Within those figures, we need to set the background to the challenge that Britain faces as a commercial and industrial nation, which is the growing and potentially overwhelming competitive challenge over the next 30 years from emerging countries. I do not need to tell the Minister that it has been projected that India and China alone will control 60 per cent. of global trade by 2050. Bearing in mind the figures that I have quoted, Britain’s future depends on the strengths of the SMEs. The sector is important in terms of not only job growth, but creativity—much of the creativity of British industry and commerce emerges from it, and it creates much of our commercial and industrial well-being.

SMEs are massively important in terms of supply chains to plcs. For example, Airbus directly employs 13,000 people, but it has been reckoned that there are a further 135,000 jobs in the supply chain that keeps it going. That means many hundreds of SMEs working together in a team scenario to create Airbus’s success in this country at this moment. It is vital that we understand that background before we discuss the role of further education in skills training.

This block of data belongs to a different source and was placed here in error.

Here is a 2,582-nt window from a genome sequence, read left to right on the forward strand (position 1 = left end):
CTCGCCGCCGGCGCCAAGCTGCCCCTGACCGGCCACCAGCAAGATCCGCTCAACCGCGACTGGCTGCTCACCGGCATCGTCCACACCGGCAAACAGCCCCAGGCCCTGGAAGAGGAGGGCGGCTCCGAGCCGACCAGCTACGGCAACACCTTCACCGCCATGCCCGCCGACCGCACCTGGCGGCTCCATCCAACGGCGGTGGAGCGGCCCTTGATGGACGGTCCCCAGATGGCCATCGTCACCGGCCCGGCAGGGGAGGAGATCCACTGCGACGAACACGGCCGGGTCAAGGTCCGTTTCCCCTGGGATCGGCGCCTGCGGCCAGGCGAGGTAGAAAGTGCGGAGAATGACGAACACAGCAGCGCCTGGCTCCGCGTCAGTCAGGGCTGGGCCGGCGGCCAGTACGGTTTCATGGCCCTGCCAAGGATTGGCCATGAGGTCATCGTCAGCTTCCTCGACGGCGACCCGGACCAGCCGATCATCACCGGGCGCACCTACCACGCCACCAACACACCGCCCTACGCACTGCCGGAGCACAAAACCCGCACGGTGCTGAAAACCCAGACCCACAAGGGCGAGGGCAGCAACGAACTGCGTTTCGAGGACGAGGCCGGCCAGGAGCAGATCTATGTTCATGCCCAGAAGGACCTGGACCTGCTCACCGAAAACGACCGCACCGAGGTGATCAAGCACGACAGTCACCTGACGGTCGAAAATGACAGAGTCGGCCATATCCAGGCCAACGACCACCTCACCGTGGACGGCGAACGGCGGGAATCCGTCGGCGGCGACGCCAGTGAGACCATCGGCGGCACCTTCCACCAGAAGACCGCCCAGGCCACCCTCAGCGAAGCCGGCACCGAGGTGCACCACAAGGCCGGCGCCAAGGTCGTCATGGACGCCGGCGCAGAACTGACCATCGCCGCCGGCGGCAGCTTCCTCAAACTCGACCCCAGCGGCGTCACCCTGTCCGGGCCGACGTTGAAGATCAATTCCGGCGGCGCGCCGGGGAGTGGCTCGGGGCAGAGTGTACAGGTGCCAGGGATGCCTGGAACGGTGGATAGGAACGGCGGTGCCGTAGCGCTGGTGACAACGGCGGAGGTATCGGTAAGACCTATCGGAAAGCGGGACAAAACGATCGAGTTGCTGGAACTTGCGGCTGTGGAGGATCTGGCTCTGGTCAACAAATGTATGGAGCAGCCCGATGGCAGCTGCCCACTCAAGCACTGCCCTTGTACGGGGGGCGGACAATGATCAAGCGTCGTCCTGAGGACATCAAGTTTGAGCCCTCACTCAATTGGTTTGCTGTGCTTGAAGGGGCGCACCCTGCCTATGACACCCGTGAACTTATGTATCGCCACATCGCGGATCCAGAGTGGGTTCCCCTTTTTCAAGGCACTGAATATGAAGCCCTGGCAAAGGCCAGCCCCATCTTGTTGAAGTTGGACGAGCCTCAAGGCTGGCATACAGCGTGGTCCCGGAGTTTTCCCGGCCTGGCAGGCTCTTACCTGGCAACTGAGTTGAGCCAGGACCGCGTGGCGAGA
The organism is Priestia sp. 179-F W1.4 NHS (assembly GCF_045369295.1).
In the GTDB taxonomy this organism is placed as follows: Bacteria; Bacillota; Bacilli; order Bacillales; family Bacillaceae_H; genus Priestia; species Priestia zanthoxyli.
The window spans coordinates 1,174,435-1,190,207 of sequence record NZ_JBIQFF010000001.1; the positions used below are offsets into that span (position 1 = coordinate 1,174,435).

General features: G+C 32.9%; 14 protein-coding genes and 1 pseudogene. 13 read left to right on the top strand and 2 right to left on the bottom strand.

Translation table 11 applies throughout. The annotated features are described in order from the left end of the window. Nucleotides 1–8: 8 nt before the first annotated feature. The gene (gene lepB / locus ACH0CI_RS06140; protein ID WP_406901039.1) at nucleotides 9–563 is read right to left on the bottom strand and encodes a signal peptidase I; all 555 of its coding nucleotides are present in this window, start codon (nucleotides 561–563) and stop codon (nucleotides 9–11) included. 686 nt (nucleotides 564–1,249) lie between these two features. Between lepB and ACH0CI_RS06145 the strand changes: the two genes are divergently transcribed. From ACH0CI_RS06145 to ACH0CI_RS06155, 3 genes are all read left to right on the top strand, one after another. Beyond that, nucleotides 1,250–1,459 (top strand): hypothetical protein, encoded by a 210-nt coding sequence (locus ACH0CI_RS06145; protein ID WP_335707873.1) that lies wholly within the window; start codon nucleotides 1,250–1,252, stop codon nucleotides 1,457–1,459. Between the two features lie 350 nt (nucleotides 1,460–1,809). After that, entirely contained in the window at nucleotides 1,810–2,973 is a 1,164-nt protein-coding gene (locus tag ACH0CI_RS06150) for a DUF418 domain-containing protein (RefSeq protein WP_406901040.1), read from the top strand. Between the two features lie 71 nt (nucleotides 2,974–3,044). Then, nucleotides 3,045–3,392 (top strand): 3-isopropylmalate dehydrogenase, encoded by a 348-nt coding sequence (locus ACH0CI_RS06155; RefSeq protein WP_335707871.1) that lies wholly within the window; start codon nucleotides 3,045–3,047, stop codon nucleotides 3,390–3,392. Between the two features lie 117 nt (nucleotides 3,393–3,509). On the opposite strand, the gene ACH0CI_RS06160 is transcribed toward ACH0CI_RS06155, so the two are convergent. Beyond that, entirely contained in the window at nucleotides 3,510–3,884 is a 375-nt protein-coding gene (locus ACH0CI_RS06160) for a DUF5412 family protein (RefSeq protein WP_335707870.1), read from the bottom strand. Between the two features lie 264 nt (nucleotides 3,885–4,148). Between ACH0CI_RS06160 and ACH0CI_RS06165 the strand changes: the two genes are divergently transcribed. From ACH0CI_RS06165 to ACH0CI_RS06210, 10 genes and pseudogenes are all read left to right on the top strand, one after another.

If we are to compete, we must be a highly skilled, high-tech nation that does not directly compete with third-world manufacturing. The old days are gone, and we need to recognise that and to build the impact of that statement into our plans for the future. We need a knowledge-based economy that matches that of the USA, Germany and other advanced nations, if we are to have any place at all. An advanced economy needs advanced skills. That is a truism almost too simple to need repeating, but it is vital that we do. The alternative to becoming an advanced economy based on an advanced skills set is to continue the drift down the competitive ladder, and I know that the Minister does not want that particular drift to occur for our children and grandchildren.

Today, we are discussing the long term, and I want to turn my attention to skills training for the long-term, starting with the basic areas. Let us consider the Government’s record in that respect over the past 10 years. The Government say that they have increased spending on education, which is, of course, completely true, but it does not highlight the fact that one in six adults do not have the literacy skills expected of 11-year-olds. That is not directly the fault of this Government—my hon. Friend the Member for Daventry has said that Opposition Members have the habit of saying that everything bad started in 1997 and that everything good started before that point, which is nonsense and does not take us any further forward. More importantly, more than half of adults do not have the levels of numeracy expected of 11-year-olds, which underlines the point made by the hon. Member for Sheffield, Hillsborough about the importance of